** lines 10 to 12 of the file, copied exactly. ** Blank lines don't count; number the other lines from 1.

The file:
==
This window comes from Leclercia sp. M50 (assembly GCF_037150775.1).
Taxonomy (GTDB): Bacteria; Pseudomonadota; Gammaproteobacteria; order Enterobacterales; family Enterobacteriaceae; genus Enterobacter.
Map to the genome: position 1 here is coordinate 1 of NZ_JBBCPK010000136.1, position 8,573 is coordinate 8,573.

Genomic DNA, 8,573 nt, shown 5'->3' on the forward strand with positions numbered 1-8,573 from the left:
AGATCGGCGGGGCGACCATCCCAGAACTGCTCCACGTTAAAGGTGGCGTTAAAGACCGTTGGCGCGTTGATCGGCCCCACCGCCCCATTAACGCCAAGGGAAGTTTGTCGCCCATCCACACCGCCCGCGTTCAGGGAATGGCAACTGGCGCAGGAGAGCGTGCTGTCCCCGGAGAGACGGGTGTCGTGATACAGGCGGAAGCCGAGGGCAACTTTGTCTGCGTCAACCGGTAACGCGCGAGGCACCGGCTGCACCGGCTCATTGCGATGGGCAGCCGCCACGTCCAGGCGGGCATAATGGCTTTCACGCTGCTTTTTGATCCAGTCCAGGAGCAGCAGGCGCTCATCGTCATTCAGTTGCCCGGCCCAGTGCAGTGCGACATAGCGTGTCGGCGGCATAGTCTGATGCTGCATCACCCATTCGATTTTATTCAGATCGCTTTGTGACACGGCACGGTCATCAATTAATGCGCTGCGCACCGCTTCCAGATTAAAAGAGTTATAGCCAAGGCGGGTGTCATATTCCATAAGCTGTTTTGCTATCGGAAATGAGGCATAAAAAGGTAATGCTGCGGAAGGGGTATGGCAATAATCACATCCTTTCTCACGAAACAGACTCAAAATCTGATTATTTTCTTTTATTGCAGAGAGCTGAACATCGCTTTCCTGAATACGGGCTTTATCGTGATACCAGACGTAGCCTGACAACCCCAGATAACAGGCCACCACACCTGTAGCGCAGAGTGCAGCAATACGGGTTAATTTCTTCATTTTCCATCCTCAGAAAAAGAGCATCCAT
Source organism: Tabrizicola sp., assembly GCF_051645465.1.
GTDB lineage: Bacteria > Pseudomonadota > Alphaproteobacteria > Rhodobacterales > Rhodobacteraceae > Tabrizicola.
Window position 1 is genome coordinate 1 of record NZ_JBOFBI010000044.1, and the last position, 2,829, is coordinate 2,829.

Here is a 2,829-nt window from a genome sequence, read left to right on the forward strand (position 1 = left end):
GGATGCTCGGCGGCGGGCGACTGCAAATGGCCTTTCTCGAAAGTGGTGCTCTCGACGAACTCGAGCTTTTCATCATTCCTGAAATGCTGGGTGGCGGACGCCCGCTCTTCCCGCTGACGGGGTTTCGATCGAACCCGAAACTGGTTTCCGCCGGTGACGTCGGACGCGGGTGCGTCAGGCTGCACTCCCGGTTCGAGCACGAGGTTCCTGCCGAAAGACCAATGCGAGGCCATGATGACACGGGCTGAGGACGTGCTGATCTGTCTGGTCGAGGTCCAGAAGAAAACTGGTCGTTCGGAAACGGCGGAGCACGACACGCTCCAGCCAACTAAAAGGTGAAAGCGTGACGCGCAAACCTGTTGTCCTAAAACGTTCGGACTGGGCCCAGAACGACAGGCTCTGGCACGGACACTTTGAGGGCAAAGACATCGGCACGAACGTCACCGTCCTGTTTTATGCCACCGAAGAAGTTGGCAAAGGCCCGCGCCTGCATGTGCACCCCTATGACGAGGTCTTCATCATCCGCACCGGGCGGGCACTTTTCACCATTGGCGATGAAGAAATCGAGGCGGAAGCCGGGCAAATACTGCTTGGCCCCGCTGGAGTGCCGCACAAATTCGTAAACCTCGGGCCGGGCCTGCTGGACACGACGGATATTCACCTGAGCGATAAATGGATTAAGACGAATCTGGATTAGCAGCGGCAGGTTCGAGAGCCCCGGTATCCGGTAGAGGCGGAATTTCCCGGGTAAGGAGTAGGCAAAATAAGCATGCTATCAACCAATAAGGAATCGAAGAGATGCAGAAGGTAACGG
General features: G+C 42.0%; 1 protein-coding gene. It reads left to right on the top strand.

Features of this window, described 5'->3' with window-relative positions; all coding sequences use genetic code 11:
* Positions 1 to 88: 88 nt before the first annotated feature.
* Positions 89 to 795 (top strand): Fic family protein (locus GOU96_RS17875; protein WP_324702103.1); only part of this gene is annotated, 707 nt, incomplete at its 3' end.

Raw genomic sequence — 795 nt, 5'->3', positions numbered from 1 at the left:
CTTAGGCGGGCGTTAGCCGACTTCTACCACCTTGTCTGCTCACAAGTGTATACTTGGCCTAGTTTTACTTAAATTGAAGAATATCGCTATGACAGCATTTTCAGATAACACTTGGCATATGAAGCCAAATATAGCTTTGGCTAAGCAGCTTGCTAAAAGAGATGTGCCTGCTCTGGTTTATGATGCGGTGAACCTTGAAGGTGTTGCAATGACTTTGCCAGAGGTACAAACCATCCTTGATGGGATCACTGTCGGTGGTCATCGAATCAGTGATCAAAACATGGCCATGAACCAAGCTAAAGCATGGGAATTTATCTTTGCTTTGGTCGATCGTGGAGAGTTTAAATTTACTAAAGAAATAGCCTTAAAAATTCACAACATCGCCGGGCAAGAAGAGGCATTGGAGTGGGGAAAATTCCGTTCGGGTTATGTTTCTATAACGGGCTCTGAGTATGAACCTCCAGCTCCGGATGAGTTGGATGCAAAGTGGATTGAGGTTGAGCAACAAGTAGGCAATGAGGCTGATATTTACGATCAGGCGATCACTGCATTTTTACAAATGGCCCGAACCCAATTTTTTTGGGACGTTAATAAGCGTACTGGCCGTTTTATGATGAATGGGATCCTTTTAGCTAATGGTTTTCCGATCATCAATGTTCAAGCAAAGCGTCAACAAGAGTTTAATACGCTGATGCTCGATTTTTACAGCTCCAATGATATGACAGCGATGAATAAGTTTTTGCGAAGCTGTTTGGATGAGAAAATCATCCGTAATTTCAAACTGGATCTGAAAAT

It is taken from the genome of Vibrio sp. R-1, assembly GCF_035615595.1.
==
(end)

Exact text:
GGATGCTCGGCGGCGGGCGACTGCAAATGGCCTTTCTCGAAAGTGGTGCTCTCGACGAACTCGAGCTTTTCATCATTCCTGAAATGCTGGGTGGCGGACGCCCGCTCTTCCCGCTGACGGGGTTTCGATCGAACCCGAAACTGGTTTCCGCCGGTGACGTCGGACGCGGGTGCGTCAGGCTGCACTCCCGGTTCGAGCACGAGGTTCCTGCCGAAAGACCAATGCGAGGCCATGATGACACGGGCTGAGGACGTGCTGATCTGTCTGGTCGAGGTCCAGAAGAAAACTGGTCGTTCGGAAACGGCGGAGCACGACACGCTCCAGCCAACTAAAAGGTGAAAGCGTGACGCGCAAACCTGTTGTCCTAAAACGTTCGGACTGGGCCCAGAACGACAGGCTCTGGCACGGACACTTTGAGGGCAAAGACATCGGCACGAACGTCACCGTCCTGTTTTATGCCACCGAAGAAGTTGGCAAAGGCCCGCGCCTGCATGTGCACCCCTATGACGAGGTCTTCATCATCCGCACCGGGCGGGCACTTTTCACCATTGGCGATGAAGAAATCGAGGCGGAAGCCGGGCAAATACTGCTTGGCCCCGCTGGAGTGCCGCACAAATTCGTAAACCTCGGGCCGGGCCTGCTGGACACGACGGATATTCACCTGAGCGATAAATGGATTAAGACGAATCTGGATTAGCAGCGGCAGGTTCGAGAGCCCCGGTATCCGGTAGAGGCGGAATTTCCCGGGTAAGGAGTAGGCAAAATAAGCATGCTATCAACCAATAAGGAATCGAAGAGATGCAGAAGGTAACGG
General features: G+C 42.0%; 1 protein-coding gene. It reads left to right on the top strand.

Features of this window, described 5'->3' with window-relative positions; all coding sequences use genetic code 11: